Need help resolving a Family Law property or parenting negotiation or dispute?


At Mid Mountains Legal, we understand that nothing is more important than family.

We also understand that nothing is more devastating than a family breakdown. We know the effects this has on your life, especially on your work,  your health and your assets.

For many people, Family Law is the first contact they have with the legal system. Yet it comes at a daunting, confusing and emotional time in their lives.

When children are involved, the situation can become even more emotionally wrought.

Our approach to Family Law is based on caring and understanding, coupled with an absolute determination to fight for your right to get the fairest result possible.

We have a male and a female lawyer who will explain each step to help you to understand every stage of the process. Early advice helps to ensure that well informed and well considered decisions are made.

So if you recognise that your relationship is facing insurmountable difficulties, contact us at Mid Mountains Legal. We can help you through a difficult time in your life.

How can we help you?

Principle Solicitor Anthony Steel is experienced in Family Law including in parenting disputes, property adjustments and spousal maintenance. He is on the NSW Legal Aid Family Law Panel and represents legal aid clients.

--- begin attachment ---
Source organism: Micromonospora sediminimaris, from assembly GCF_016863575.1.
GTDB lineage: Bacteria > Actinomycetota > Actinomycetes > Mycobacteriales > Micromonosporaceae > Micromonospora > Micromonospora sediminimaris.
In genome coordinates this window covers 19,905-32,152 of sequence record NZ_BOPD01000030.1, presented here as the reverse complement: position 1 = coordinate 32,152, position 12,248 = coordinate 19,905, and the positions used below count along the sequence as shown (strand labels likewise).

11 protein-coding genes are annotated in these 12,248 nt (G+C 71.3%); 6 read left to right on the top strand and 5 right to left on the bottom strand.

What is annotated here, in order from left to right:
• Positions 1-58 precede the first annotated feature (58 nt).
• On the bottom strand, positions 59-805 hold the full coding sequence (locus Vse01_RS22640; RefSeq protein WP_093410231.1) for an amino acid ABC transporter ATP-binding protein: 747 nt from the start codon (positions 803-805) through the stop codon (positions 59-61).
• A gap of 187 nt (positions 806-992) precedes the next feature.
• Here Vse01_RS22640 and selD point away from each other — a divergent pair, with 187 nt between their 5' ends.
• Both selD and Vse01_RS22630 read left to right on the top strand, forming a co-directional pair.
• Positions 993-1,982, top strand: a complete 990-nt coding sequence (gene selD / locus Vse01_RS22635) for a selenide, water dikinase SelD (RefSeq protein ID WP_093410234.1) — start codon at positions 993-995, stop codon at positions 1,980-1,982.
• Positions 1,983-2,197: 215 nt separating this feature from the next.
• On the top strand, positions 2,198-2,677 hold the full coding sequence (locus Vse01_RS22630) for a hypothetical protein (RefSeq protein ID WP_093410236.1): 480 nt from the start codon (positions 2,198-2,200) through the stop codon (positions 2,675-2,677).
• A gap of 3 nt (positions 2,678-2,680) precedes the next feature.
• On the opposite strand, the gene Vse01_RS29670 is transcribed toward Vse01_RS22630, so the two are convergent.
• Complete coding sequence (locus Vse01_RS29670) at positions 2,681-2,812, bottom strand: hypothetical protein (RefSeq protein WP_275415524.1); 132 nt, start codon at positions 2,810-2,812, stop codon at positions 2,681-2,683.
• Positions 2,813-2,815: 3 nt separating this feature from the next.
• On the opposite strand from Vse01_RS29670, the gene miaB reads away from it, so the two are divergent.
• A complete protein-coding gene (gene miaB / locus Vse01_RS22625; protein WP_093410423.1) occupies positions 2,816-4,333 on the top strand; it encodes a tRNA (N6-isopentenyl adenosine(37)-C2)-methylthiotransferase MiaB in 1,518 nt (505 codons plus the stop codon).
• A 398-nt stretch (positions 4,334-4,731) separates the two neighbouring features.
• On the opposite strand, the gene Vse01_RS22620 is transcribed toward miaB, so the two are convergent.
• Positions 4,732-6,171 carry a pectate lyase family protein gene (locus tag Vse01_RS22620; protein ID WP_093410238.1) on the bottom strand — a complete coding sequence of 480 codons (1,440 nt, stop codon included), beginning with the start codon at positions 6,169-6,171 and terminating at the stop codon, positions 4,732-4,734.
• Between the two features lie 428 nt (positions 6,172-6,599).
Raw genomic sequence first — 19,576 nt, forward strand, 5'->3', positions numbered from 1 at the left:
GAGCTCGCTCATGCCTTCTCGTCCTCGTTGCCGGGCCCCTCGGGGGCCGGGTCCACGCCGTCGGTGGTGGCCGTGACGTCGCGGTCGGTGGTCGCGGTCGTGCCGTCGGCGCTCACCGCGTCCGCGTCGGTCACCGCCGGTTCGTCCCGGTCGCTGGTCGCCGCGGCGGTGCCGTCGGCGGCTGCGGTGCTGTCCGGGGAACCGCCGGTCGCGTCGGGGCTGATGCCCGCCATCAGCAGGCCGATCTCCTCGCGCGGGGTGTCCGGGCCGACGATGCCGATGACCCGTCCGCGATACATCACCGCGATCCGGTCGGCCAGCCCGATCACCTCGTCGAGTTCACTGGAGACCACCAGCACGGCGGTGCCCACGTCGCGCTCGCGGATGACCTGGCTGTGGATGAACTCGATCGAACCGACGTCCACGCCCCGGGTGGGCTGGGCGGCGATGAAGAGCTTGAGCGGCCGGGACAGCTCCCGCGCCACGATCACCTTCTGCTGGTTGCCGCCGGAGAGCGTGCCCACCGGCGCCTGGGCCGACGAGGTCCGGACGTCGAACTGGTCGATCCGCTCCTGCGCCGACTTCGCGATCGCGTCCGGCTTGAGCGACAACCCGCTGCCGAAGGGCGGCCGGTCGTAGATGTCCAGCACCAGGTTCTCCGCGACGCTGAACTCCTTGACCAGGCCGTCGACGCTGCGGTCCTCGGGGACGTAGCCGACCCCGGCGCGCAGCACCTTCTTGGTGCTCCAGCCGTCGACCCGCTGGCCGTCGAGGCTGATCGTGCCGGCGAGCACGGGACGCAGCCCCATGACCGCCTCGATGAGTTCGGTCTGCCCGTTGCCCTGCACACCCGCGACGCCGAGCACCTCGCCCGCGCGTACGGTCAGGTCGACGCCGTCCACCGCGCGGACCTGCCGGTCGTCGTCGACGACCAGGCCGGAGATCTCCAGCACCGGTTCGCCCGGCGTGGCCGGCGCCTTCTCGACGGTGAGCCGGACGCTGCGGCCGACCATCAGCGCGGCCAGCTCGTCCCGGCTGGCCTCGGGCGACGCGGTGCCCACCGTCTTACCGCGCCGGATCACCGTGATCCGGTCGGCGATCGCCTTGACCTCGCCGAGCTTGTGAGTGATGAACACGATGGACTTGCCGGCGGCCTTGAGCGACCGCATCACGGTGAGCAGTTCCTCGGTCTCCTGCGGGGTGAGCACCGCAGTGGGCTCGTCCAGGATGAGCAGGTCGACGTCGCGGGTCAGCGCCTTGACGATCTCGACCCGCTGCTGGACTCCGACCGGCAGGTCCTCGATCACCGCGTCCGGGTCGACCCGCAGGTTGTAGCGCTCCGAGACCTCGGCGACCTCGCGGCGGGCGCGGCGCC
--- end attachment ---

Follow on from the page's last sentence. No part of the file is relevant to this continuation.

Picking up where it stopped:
Anthony offers free initial telephone advice, charges a minimal fee for initial person to person advice and for advice regarding self representation and charges a reasonable hourly rate. He charges at a reduced rate for travel. 

On request, Anthony will ascertain the suitability of proposed property litigation for deferral of payment of his professional costs until completion. 

Professional fees for drafting financial and superannuation agreements, child support agreements, parenting plans and divorces are either fixed or capped at reasonable amounts. 

What does Family Law involve?

Family Law work includes advising and representing you in areas dealt with by the Family and Federal Circuit Courts, Child Support legislation and rules.  These include:

  • Property settlement and spousal maintenance;
  • Care of children, including:
    • parental responsibility
    • who children live with
    • who children spend time with; and
    • location and recovery of children; 
  • Child support and child maintenance;
  • penalties for contravention and enforcement of Family Court or Federal Circuit Court Orders;
  • Divorce and nullity.

Can Mid Mountains Legal help with other issues that arise like property sales etc?

We are happy to provide advice relating to other legal issues which arise in the course of your Family Law matter, for example:

  • Wills,
  • Powers of Attorney,
  • Appointments of Enduring Guardian,
  • Advance Care Directives,
  • Defending Apprehended Domestic Violence Orders,
  • Property sales and transfers,
  • Caveats or charges on property,
  • Discharge of mortgages; and
  • Re-financing.

How much will family law litigation cost me?